Peter Burgoyne had always played as a midfielder and was also known as a handy forward too.
For him it was always going about the same routine and a little bit of goal smarts as well.
“Growing up, my father was big on kicking with both feet, so that was installed to me from a very young age, for myself and for Shaun,” he said.
“As for kicking for goals, like I think some people think it’s more important than it actually is. Stick to your routine, and you’ll kick the goal.
“One of the things that I always used to do, that my father taught me, was to pick something out, behind the goals, be it in the crowd or whatever and pretend you’re kicking the ball to them in the backyard.”
After an injury interrupted 2006, Burgoyne moved to the half-back line. A move he says, that rejuvenated his career.
“Playing as an on-baller, like on-ballers when I started playing, they were very big and strong. And I never was a big man, I think the most I weighed during a season, was 80kg,” he said.
“So, I’m coming up against some players who were like 90-95kg. It got to a point in my career where my body, there was getting too much damage done, like my shoulders, my knees, my back, everything.
“I had a series of injuries where after every season, I’d go in, I’d get surgery and this was happening for about, 6-7 years.
“Choco wanted to change up the game plan and the game style and he wanted to put someone on the half back line so they could be something like a quarterback, and yeah it rejuvenated me a bit, freed me up, which I thought it would.
“But I was still getting tagged off the halfback line as well.”
The 2007 grand final was an awful spectacle for Port Adelaide fans and it should come as no surprise that Burgoyne hasn’t watched it since. But where did it go so wrong that day?
In Burgoyne’s mind, the young side was spooked.
“People bring it up, and I say, ‘well if you go and have a look at our side, we had like four or five players that were senior players that played in 2004 and the rest were all kids.’,” he said.
“Coming into that game, I was confident, because we had played Geelong down at Kardinia Park and we beat them.
“But then coming into finals and then the grand final, we had a very young side.
“I think a lot of our younger players were just not ready for it. A lot of them got spooked on the day.”
Burgoyne was his usual prolific self, with 36 touches, five marks, six tackles, and five clearances.
But, for obvious reasons, he doesn’t discuss what is still the highest losing margin in a grand final.
Instead he remains reflective and content with what occurred.
“At the end of the day, it is what it is,” he said.
“I’ve played in two grand finals, one winning and one losing, and that’s just the way it is.”
Like many before and after him, Burgoyne didn’t want to retire.
Based on his statistics, he warranted another year having had the second highest average disposals of the year behind Kane Cornes.
And he certainly wasn’t giving it much, or even any attention, during 2009.
“To be honest, no I wasn’t. I wasn’t giving it any attention at all,” he said.
Which is why, when it did come around at the end of 2009, he had mixed feelings over the event.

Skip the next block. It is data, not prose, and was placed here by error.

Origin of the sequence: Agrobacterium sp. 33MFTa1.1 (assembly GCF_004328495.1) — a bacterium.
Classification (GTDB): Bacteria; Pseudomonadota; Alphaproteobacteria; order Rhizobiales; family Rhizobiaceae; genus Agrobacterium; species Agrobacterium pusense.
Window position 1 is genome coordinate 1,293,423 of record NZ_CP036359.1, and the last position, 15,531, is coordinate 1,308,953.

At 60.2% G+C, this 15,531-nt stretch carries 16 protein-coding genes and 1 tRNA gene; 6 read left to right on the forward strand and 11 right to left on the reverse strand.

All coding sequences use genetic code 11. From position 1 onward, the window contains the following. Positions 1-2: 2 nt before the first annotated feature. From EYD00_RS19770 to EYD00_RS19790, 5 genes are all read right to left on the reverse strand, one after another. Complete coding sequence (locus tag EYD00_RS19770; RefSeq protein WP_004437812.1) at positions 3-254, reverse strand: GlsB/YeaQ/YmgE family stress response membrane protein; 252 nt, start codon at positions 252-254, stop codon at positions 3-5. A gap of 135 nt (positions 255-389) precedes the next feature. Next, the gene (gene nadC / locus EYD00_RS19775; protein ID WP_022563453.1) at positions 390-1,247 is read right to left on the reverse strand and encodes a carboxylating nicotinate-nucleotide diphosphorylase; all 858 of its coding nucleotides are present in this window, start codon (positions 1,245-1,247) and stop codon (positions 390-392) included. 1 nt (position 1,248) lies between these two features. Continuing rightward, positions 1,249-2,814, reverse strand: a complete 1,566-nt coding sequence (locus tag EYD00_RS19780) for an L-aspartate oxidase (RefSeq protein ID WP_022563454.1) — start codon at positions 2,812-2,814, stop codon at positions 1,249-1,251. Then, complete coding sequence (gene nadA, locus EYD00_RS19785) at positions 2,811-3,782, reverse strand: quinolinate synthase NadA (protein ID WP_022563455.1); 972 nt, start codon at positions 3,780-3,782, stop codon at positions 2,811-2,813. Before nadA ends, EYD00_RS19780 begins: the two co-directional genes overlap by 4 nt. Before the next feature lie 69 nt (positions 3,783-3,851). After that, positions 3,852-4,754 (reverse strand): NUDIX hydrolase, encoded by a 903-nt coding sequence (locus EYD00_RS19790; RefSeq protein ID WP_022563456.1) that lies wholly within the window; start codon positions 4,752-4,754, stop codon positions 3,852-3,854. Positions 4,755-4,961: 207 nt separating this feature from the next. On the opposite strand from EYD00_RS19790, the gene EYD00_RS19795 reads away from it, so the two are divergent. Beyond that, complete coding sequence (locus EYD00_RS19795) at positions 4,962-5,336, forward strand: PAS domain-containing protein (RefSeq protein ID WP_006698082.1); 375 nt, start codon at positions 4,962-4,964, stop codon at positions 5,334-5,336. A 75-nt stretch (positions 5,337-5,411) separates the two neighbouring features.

And, as it turns out, premature retirement, can lead to you losing passion for the game.
“I’ve probably been to about four or five games in the past 11 years, and that’s just because I lost passion for the game, like lost all desire for the game,” he said.
With fellow inaugural Port Adelaide team member Brendon Lade retiring in the same match in Round 22, 2009, it was truly an end of an era at Port.
“It was a bit sad, but at the same time, Brendon was 34, while I retired when I had just turned 31,” he said.
“I thought I had another two, three, four years in me.
“But it was the end, like the end of an era, being the last two from the inaugural side.
“It was a mixed bag of emotions, but you’ve just gotta move on with life.”
These days, he’s much more interested in discussing his boys who are following their dreams anyway,
His son Trent is on Port Adelaide’s rookie list and another son, Jase, is set to come through next year and through them he’s rediscovering the passion again.
In his words: “I’m sort of coming back around again, full circle.”
Younger brother Shaun, who departed Port in 2009, has gone on to not only play in Hawthorn’s three-peat, he also now holds the games record for Indigenous players and could potentially reach 400 games, a mantle achieved by only four players before him.
In Burgoyne’s eyes, it couldn’t have gone any better for him.
“At the end of the day, I reckon that Shaun made the best move that he could have possibly made – look what happened, he won another three premierships,” he said.
“If he stayed at Port, who knows what could have happened.”
Now in his early 40s, Peter works in Employment and Recruitment and has seven children.
But what is more interesting is his side business with his partner.
Called shop homelands, the business specialises in Indigenous medicines, foods, artifacts and paintings.
All of it adds up to “keeping me really busy.”
And supporting Trent and Jase in pursuing their football dreams like he has achieved.
“They always wanted to play footy, and I always supported them,” he said.
“To see them playing footy, it gives me the joy that I had when I was playing footy.”
And once again, he reiterates, “it’s come full circle.”
He’s even watching more footy again.
“I don’t watch all the games, I pretty much only watch Port Adelaide,” he said.
“It’s been 11 years since I retired so I don’t watch much footy. I don’t know many of the players – only the ones who were playing when I was playing, or like some of the big-name players.
“But yeah, now that my son is playing it’s bringing some of the passion back.”
It’s unknown when Trent will make his debut for Port Adelaide, or Jase if he lands at the club at the conclusion of next season.
But they already have their number one fan, whose story has come full circle.